Kaiser Wilhelm II was the subject of many cartoons in Britain during the Great War (along with his son, dubbed “Little Willy”). One cartoon showed him as an overlord in Westminster with the title ‘The Kaiser’s Dream of Peace’.
The cartoon was originally published in the New York Herald and was reprinted in the Daily Express in March 1915. It shows the Kaiser with a death’s-head helmet and enormous sword, lounging on the Palace of Westminster.
Notable features include:
- Big Ben (or rather the Clock Tower) renamed as ‘Big Bill’.
- The ‘House of Parliament’, rather than plural Houses (although this may be an error).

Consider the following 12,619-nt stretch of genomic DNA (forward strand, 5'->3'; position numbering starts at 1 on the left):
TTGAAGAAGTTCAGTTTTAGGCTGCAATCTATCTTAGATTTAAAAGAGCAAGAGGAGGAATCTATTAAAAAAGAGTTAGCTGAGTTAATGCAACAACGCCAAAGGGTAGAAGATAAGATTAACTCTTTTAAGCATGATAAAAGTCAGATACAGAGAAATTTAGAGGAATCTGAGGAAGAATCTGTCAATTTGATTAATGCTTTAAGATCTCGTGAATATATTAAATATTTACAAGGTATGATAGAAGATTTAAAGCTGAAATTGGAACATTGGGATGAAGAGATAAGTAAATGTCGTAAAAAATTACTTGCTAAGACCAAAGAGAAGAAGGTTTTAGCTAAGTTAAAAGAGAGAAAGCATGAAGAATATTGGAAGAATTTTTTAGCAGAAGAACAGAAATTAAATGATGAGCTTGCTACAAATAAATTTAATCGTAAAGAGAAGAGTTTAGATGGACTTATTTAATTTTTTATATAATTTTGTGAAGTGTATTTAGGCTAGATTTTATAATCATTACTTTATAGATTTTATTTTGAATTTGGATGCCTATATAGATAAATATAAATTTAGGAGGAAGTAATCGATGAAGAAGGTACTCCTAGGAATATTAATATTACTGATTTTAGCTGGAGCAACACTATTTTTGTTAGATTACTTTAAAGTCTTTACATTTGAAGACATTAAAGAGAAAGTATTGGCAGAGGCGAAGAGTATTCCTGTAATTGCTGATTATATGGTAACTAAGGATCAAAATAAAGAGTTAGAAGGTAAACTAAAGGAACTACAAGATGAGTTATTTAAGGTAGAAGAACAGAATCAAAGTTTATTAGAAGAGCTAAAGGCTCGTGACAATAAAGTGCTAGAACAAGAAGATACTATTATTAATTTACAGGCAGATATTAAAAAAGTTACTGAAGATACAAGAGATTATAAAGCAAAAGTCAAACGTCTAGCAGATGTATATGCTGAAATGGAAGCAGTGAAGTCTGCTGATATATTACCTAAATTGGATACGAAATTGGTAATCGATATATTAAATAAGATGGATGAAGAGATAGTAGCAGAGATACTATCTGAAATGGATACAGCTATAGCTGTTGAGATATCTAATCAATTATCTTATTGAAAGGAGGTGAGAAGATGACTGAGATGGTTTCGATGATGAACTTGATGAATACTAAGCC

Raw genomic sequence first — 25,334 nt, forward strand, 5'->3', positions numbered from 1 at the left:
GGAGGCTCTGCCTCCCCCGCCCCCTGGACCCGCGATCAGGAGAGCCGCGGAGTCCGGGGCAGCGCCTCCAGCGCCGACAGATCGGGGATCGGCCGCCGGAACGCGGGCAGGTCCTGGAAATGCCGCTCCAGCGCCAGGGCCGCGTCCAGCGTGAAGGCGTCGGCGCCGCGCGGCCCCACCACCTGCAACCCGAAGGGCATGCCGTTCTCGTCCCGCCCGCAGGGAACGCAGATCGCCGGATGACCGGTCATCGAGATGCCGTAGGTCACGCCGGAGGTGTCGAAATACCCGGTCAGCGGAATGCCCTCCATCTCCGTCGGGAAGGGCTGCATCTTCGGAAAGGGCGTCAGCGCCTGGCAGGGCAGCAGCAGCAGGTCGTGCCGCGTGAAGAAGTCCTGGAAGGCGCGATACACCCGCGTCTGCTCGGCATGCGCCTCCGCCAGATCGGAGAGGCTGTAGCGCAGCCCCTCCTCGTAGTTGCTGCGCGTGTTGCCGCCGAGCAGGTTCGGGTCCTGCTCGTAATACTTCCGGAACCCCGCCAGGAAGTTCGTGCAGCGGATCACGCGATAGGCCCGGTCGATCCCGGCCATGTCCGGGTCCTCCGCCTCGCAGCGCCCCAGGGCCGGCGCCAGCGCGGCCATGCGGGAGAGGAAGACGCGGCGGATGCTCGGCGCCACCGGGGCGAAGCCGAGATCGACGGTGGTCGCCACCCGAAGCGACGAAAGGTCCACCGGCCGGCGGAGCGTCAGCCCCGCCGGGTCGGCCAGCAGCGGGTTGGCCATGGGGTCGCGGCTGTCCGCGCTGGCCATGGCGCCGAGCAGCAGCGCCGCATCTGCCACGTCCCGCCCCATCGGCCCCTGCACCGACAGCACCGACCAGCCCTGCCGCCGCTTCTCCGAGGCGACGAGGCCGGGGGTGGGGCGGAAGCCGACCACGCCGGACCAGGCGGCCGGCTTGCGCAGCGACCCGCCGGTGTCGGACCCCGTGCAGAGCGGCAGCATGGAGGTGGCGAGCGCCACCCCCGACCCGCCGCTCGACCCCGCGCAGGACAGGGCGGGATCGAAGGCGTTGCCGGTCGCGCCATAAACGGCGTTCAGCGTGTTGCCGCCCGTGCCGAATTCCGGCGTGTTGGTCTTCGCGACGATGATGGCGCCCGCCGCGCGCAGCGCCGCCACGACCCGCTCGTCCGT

- An armoured, spiky Zeppelin overhead.
- The figures of the King, Lloyd George, Sir Edward Grey and (I think) prime minister H.H. Asquith, prostrate on the floor in front of the conquering emperor.
Not a realistic image at all – the Kaiser was nowhere near that large, for a start! – but a reminder of the perceived threat of invasion and the image that Britons, and many Americans, had of the Germans and a ‘German peace’ in the First World War.